Thursday, October 29, 2009

Hate Takes A Hit

Dear [Dredd],

In July, I asked you to urge my congressional colleagues to pass the Matthew Shepard Hate Crimes Prevention Act, to tackle the scourge of hate crime in America. Thanks to you and the efforts of more than 10,000 activists, this long-overdue anti-hate crime legislation is finally law.

Hate crimes are an unacceptable reality in America. A hate crime occurs somewhere in America every hour, and sadly the number of hate groups has grown dramatically in recent years. Many of these crimes are directed toward gay and transgender Americans, who were previously unprotected by any federal anti-hate crime statute.

That's why I introduced the Matthew Shepard Hate Crimes Prevention Act to strengthen federal anti-hate crime laws to cover crimes motivated by gender, disability status, or sexual orientation.

Last week the Senate passed it as an amendment to the Defense Authorization Act, and I was proud to visit the White House to witness President Obama signing it into law earlier today.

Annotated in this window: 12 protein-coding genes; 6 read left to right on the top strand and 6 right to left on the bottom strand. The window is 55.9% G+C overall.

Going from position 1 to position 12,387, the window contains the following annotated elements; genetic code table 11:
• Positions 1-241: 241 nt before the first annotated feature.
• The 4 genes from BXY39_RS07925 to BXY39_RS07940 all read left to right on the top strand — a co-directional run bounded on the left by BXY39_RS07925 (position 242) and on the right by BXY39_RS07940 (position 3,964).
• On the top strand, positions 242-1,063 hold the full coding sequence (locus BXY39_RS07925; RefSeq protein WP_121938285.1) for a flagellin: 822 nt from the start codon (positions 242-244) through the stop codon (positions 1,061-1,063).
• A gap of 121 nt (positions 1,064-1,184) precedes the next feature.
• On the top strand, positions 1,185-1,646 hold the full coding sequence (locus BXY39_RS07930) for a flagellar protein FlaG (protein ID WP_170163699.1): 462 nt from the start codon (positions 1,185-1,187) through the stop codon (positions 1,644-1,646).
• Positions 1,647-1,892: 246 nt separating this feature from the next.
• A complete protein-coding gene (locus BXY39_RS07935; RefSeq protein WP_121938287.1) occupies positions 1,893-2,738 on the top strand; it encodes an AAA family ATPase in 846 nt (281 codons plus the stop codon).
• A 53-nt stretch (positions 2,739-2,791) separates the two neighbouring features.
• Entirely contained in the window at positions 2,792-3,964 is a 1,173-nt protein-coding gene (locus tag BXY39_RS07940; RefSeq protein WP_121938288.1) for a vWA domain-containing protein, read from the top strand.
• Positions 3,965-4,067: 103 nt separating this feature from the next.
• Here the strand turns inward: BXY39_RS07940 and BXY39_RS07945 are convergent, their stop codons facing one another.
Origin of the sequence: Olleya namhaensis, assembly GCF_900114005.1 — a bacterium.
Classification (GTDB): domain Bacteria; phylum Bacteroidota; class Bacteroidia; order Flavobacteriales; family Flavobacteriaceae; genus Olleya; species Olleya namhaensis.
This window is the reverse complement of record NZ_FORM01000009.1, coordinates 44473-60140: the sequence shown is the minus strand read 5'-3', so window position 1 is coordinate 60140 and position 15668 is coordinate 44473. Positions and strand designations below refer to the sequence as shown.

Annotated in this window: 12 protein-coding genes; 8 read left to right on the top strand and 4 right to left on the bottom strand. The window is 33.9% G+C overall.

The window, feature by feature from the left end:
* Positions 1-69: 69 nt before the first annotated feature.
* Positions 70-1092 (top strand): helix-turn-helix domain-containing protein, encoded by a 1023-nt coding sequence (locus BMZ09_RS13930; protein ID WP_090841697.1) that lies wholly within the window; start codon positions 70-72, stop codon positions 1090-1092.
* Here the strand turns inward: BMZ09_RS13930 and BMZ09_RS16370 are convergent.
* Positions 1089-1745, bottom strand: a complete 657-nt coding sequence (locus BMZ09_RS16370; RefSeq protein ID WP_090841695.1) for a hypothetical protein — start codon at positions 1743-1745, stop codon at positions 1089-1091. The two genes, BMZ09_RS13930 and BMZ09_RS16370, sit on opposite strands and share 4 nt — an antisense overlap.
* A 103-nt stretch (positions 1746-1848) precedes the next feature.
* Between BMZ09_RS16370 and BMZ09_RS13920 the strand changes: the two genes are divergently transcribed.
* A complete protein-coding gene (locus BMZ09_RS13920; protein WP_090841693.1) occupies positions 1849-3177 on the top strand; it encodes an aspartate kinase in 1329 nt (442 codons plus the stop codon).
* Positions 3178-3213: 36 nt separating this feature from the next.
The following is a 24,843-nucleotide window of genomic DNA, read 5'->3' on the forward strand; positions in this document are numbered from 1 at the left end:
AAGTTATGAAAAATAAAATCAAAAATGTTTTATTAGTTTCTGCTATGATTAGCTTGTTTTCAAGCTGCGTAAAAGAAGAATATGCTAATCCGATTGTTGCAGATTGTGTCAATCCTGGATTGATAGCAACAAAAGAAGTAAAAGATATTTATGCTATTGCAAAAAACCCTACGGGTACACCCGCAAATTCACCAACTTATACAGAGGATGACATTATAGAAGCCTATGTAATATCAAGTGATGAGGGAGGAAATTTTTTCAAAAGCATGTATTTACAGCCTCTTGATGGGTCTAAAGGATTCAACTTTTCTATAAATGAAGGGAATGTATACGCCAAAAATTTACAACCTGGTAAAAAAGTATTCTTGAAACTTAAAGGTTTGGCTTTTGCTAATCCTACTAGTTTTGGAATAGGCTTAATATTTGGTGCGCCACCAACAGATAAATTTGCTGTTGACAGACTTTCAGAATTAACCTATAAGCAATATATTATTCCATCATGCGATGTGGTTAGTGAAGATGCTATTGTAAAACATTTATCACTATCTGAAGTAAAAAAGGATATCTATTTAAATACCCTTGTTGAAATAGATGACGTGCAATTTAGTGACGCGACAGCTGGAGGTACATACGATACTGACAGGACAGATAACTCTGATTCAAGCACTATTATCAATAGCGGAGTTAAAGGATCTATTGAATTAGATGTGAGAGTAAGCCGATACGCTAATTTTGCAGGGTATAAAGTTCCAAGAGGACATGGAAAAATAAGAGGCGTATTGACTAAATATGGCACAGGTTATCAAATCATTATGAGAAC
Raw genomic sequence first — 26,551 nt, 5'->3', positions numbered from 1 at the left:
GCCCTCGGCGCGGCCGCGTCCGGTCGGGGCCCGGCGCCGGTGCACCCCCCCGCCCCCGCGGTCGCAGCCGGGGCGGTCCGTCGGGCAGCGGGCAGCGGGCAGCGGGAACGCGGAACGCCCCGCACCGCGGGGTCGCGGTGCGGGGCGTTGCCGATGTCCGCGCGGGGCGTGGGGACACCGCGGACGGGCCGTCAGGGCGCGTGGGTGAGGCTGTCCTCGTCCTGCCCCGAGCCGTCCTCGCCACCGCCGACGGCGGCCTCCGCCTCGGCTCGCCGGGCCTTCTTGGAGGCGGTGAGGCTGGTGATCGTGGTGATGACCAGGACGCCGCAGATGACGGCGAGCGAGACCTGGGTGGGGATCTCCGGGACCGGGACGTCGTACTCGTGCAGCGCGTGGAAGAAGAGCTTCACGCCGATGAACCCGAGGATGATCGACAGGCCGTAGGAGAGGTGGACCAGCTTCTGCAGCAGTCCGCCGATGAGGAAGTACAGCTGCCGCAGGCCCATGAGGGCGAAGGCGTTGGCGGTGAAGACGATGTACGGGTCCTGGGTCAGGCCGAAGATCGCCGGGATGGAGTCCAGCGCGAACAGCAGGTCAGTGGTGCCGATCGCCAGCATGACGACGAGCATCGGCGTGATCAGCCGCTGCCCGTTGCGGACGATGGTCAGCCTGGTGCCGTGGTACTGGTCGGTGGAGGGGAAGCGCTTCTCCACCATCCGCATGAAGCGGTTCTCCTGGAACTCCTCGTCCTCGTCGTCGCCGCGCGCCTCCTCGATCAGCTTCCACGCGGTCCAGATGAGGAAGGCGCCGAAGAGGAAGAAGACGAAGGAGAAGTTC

Our community of activists has once again helped to affirm the principle of equality and secure the rights of all Americans to live free from fear. Working together, we have enacted what Human Rights Campaign President Joe Solmonese has called "the first major piece of civil rights legislation for lesbian, gay, bisexual and transgender people."

The Matthew Shepard Hate Crime Prevention Act bears the name of a gay college student from Wyoming who was brutally tortured and murdered by two attackers in 1998. Its passage also honors the memory of Senator Ted Kennedy, who fought tirelessly for more than a decade to expand federal anti-hate crime protections to include such crimes.

This historic anti-hate crime law will:

  • Allow federal authorities to more easily investigate and prosecute crimes motivated by race, color, or beliefs;
  • Update the law to include crimes motivated by disability status, gender, or sexual orientation; and
  • Strengthen federal support for state and local law enforcement agencies in the investigation and prosecution of hate-motivated violence.

I cannot thank you enough for coming together to show that violence against members of any group because of who they are will not be tolerated in our great country.


Patrick Leahy
U.S. Senator

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